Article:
Are You Affected by These Tariffs?

The first two lists largely targeted non-consumer products such as industrial products, medical products, transportation products, etc.  In other words, there is a very good chance that the average Amazon seller was not affected by List 1 or List 2 of increased tariffs.

The first two lists mostly included non-consumer products such as industrial products.

However, nearly every seller has ultimately been impacted as nearly every product imported from China is facing some type of additional duty (unless it is an excluded product).

Want to see how much your competitors are importing from China?

Custom import records are public information in the United States and there are multiple tools that allow you to simply search for a company name and see exactly how much these companies are importing from China.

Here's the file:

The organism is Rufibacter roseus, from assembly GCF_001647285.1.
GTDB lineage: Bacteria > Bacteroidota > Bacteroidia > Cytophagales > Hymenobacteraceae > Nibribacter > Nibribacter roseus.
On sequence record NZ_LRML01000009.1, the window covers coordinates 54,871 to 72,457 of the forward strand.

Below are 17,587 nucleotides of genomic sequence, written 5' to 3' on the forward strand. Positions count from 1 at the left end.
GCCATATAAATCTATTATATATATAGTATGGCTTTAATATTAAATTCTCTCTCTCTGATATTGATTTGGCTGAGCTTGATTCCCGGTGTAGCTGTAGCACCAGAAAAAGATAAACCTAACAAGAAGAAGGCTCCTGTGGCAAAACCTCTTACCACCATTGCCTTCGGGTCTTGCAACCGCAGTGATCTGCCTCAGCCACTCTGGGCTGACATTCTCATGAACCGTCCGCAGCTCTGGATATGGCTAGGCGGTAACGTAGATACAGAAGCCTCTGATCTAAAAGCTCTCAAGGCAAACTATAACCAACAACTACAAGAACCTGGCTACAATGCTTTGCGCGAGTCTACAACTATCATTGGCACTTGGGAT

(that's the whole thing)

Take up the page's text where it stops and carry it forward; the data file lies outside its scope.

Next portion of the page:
Research tools which lean on public U.S. customs records can be extremely valuable for finding and verifying Suppliers.

My favorite tool for this is Jungle Scout’s Supplier Database tool which costs less than $50 a month (other more expensive options include Import Genius and Panjiva). These tools will neatly summarize all of the information included on a particular company’s Bill of Lading information such as product type, quantity, and supplier name/address.

What You Can & Cannot Do About These Tariffs

There are some things that you can do to minimize the impact of any additional tariffs:

  • Review your products’ HS codes immediately and determine if they are affected by List 1, List 2, or List 3
  • Use the daily $800 de minimis threshold to your advantage
  • Diligently plan how much stock you hold considering that tariffs may be removed on very short notice if a trade deal is reached